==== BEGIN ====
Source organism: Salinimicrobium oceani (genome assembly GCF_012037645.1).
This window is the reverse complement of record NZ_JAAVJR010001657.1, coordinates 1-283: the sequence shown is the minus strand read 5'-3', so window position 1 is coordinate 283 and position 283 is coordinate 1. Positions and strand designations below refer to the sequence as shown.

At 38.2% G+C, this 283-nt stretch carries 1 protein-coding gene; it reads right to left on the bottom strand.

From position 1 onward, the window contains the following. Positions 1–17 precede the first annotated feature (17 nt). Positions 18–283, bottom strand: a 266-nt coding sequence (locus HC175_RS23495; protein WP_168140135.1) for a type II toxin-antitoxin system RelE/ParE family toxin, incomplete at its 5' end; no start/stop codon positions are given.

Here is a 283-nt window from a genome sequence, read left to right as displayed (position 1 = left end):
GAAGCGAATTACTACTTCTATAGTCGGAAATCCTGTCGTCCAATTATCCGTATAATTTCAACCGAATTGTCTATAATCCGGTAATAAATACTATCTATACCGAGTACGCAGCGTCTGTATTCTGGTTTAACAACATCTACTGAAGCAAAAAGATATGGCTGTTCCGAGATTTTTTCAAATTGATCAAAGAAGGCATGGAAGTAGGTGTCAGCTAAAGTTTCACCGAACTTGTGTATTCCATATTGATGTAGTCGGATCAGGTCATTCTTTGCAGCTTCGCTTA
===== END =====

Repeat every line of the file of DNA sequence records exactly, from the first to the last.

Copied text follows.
Source organism: Salinimicrobium oceani (genome assembly GCF_012037645.1).
This window is the reverse complement of record NZ_JAAVJR010001657.1, coordinates 1-283: the sequence shown is the minus strand read 5'-3', so window position 1 is coordinate 283 and position 283 is coordinate 1. Positions and strand designations below refer to the sequence as shown.

At 38.2% G+C, this 283-nt stretch carries 1 protein-coding gene; it reads right to left on the bottom strand.

From position 1 onward, the window contains the following. Positions 1–17 precede the first annotated feature (17 nt). Positions 18–283, bottom strand: a 266-nt coding sequence (locus HC175_RS23495; protein WP_168140135.1) for a type II toxin-antitoxin system RelE/ParE family toxin, incomplete at its 5' end; no start/stop codon positions are given.

Here is a 283-nt window from a genome sequence, read left to right as displayed (position 1 = left end):
GAAGCGAATTACTACTTCTATAGTCGGAAATCCTGTCGTCCAATTATCCGTATAATTTCAACCGAATTGTCTATAATCCGGTAATAAATACTATCTATACCGAGTACGCAGCGTCTGTATTCTGGTTTAACAACATCTACTGAAGCAAAAAGATATGGCTGTTCCGAGATTTTTTCAAATTGATCAAAGAAGGCATGGAAGTAGGTGTCAGCTAAAGTTTCACCGAACTTGTGTATTCCATATTGATGTAGTCGGATCAGGTCATTCTTTGCAGCTTCGCTTA